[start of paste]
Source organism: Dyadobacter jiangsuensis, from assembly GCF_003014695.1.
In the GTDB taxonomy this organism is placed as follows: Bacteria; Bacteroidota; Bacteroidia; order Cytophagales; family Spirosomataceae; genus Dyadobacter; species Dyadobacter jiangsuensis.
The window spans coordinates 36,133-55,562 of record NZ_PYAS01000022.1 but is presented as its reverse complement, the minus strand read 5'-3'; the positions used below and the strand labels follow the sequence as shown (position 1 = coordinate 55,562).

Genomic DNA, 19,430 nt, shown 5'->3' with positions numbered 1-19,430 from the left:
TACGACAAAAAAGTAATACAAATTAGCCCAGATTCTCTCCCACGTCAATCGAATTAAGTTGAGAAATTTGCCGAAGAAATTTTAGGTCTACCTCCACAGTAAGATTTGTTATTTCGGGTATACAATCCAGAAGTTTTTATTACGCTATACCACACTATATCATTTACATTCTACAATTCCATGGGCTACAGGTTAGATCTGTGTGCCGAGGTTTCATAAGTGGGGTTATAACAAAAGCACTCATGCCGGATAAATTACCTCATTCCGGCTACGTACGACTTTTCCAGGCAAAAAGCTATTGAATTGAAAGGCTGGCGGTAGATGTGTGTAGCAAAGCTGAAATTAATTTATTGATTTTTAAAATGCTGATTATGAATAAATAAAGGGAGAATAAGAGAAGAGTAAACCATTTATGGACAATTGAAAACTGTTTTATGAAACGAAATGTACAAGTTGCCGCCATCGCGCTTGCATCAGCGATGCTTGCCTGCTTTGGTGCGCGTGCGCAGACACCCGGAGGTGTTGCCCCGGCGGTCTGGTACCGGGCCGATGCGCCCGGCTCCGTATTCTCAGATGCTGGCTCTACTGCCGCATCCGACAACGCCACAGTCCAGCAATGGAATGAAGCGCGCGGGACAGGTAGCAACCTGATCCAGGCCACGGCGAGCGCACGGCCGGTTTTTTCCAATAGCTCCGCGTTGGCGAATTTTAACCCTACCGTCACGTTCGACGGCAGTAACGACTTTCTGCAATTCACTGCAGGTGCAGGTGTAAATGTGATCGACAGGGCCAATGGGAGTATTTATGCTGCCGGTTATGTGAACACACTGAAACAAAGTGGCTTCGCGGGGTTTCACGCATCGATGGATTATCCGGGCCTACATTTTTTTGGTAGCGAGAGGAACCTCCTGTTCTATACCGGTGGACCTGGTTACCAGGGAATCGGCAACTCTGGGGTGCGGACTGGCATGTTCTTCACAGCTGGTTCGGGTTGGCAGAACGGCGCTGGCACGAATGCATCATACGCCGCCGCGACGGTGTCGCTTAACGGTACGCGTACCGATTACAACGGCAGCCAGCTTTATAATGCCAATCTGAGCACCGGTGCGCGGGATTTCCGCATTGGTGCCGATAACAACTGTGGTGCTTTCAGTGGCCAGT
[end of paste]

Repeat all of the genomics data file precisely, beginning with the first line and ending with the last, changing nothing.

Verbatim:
Source organism: Dyadobacter jiangsuensis, from assembly GCF_003014695.1.
In the GTDB taxonomy this organism is placed as follows: Bacteria; Bacteroidota; Bacteroidia; order Cytophagales; family Spirosomataceae; genus Dyadobacter; species Dyadobacter jiangsuensis.
The window spans coordinates 36,133-55,562 of record NZ_PYAS01000022.1 but is presented as its reverse complement, the minus strand read 5'-3'; the positions used below and the strand labels follow the sequence as shown (position 1 = coordinate 55,562).

Genomic DNA, 19,430 nt, shown 5'->3' with positions numbered 1-19,430 from the left:
TACGACAAAAAAGTAATACAAATTAGCCCAGATTCTCTCCCACGTCAATCGAATTAAGTTGAGAAATTTGCCGAAGAAATTTTAGGTCTACCTCCACAGTAAGATTTGTTATTTCGGGTATACAATCCAGAAGTTTTTATTACGCTATACCACACTATATCATTTACATTCTACAATTCCATGGGCTACAGGTTAGATCTGTGTGCCGAGGTTTCATAAGTGGGGTTATAACAAAAGCACTCATGCCGGATAAATTACCTCATTCCGGCTACGTACGACTTTTCCAGGCAAAAAGCTATTGAATTGAAAGGCTGGCGGTAGATGTGTGTAGCAAAGCTGAAATTAATTTATTGATTTTTAAAATGCTGATTATGAATAAATAAAGGGAGAATAAGAGAAGAGTAAACCATTTATGGACAATTGAAAACTGTTTTATGAAACGAAATGTACAAGTTGCCGCCATCGCGCTTGCATCAGCGATGCTTGCCTGCTTTGGTGCGCGTGCGCAGACACCCGGAGGTGTTGCCCCGGCGGTCTGGTACCGGGCCGATGCGCCCGGCTCCGTATTCTCAGATGCTGGCTCTACTGCCGCATCCGACAACGCCACAGTCCAGCAATGGAATGAAGCGCGCGGGACAGGTAGCAACCTGATCCAGGCCACGGCGAGCGCACGGCCGGTTTTTTCCAATAGCTCCGCGTTGGCGAATTTTAACCCTACCGTCACGTTCGACGGCAGTAACGACTTTCTGCAATTCACTGCAGGTGCAGGTGTAAATGTGATCGACAGGGCCAATGGGAGTATTTATGCTGCCGGTTATGTGAACACACTGAAACAAAGTGGCTTCGCGGGGTTTCACGCATCGATGGATTATCCGGGCCTACATTTTTTTGGTAGCGAGAGGAACCTCCTGTTCTATACCGGTGGACCTGGTTACCAGGGAATCGGCAACTCTGGGGTGCGGACTGGCATGTTCTTCACAGCTGGTTCGGGTTGGCAGAACGGCGCTGGCACGAATGCATCATACGCCGCCGCGACGGTGTCGCTTAACGGTACGCGTACCGATTACAACGGCAGCCAGCTTTATAATGCCAATCTGAGCACCGGTGCGCGGGATTTCCGCATTGGTGCCGATAACAACTGTGGTGCTTTCAGTGGCCAGT